Another goes that Mrs. Lones found a rogue Union soldier looting her cabbage patch, and when she challenged him, he clubbed her to death. Some historians question the story, which didn’t appear in print until many years after the war. The original source sometimes cited is a poetic memoir written by an elderly lady said to be a “distant cousin.”
Mrs. Lones has a grave in the Lonas Cemetery, on Fillmore Avenue, about two miles northeast of Western Plaza, as the crow flies. Carved under the image of a mournful willow, it indicates that she died at age 67 on Oct. 7, 1863, about a month into Union occupation.
Not everyone would like to live in a house connected to an alleged murder. But Professor Mellen was the sort of guy who liked a good story. To him, perhaps, it was an amenity, better than a swimming pool.
For the last 30 years of his life, Professor Mellen and his wife, Mary, who was a European-trained scholar, herself, made their home there at what we know as Western Plaza, and raised several children.
Here he prepared his lessons, here he ran successfully for the state legislature, here he studied the mythologies of the Cherokee and early Tennessee literature. And here he began writing Knoxville’s first regular history column for the daily Sentinel, droll and well-researched essays that made the city sound like it had something like a culture. His columns were popular and provocative. Mellen may have been Knoxville’s first popular personal newspaper columnist.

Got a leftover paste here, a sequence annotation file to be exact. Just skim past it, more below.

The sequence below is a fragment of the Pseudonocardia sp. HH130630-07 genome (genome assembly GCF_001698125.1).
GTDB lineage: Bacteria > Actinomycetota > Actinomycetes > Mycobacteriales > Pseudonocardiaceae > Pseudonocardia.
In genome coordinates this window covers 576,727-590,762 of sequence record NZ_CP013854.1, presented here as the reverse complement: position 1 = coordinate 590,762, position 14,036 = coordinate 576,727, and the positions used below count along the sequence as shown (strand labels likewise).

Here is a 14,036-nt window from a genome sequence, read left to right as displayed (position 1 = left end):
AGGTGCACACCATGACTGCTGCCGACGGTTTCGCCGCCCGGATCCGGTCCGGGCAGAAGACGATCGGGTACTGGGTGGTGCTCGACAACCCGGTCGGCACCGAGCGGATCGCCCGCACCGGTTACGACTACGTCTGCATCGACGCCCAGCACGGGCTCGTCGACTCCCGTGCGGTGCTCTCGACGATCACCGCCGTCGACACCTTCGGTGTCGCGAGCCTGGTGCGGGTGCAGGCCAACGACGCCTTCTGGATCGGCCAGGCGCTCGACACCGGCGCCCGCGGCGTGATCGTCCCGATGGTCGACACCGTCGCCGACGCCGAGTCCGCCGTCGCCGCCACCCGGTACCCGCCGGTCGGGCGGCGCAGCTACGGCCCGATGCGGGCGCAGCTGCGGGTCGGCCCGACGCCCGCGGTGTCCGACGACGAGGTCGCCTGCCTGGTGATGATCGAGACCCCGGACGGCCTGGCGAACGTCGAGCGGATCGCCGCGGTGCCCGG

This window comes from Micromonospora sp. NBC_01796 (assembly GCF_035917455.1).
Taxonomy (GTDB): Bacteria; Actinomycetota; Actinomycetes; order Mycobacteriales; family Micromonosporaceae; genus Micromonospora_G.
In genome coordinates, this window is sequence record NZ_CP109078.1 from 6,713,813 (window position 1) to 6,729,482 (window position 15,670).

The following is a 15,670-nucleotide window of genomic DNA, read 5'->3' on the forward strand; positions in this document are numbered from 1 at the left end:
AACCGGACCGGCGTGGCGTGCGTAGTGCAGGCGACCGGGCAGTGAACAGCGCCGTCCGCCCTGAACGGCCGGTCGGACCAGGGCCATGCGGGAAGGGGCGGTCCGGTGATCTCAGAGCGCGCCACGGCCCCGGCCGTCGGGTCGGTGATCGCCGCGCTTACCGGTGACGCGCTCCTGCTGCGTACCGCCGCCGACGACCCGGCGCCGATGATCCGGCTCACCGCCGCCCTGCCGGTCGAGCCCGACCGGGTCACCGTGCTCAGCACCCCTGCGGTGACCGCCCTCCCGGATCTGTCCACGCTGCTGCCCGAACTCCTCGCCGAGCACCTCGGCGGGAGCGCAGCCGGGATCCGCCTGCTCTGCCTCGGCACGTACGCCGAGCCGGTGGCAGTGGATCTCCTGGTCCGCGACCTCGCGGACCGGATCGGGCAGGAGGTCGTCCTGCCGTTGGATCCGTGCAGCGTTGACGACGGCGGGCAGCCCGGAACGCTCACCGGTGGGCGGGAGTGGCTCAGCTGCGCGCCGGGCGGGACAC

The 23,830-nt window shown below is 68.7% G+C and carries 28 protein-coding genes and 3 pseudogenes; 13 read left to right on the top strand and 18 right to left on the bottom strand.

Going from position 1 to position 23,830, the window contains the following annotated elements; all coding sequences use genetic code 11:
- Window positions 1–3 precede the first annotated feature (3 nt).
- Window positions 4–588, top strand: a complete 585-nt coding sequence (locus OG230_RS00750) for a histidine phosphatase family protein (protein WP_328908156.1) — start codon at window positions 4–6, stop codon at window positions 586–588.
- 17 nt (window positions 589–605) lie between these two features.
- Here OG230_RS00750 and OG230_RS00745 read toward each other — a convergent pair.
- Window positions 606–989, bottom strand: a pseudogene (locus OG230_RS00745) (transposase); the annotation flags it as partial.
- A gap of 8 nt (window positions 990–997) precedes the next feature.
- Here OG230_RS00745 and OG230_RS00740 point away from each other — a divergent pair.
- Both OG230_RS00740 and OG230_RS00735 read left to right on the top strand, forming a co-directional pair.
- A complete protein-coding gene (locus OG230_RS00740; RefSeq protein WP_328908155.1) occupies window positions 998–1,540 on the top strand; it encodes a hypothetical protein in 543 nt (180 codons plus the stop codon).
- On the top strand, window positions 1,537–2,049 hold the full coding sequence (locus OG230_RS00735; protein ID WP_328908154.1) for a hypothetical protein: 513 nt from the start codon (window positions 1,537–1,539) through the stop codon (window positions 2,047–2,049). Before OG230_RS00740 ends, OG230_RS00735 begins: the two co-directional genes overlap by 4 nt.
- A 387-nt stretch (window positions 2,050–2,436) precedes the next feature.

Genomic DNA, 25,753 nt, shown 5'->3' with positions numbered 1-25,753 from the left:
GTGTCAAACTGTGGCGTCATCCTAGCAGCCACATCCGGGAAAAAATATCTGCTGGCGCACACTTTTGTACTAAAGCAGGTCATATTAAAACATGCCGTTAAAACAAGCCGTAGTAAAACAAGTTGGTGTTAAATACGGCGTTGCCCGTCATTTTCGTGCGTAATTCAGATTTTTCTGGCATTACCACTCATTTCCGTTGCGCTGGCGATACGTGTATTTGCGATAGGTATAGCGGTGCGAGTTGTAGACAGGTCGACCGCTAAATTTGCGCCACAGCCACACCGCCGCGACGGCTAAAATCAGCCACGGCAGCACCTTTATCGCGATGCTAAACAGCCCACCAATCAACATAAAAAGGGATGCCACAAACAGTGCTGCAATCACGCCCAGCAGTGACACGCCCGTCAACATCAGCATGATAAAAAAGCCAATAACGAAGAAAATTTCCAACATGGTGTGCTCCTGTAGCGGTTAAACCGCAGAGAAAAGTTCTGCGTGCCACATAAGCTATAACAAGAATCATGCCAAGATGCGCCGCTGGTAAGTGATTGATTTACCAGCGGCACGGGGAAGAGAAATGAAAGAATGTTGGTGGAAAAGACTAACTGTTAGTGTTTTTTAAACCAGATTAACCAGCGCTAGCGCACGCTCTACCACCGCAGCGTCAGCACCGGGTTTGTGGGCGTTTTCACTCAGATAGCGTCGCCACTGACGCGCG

I’d never heard of Mellen until I began running across his columns in microfilm research. I’ve made it a habit to stop and read them. They’re much more entertaining than the era’s political pundits.
And here he raised bees. Dr. Mellen became a minor expert on things apiary. He once wrote an essay called “The Amiable Bee.” He was an amateur beekeeper himself, and kept beehives on his property.
Professor Mellen lived here just long enough to witness the beginning of a new automobile-oriented development just across the street–named for a Cherokee intellectual he’d written some about–called Sequoyah Hills.
An effort to publish his columns in book form was in the works when Mellen died in 1927, but apparently never completed. However, steep Mellen Road, which materialized across the street from his old home, was named for him.
Not long after his death, excavation for the apartment building across the street, Kingston Manor, turned up a surprise, the skeleton of a Confederate soldier. The professor’s widow, Mary Mellen, herself known as a Civil War historian, too, conveyed the bones to the Confederate Cemetery on Bethel Avenue for a more proper burial.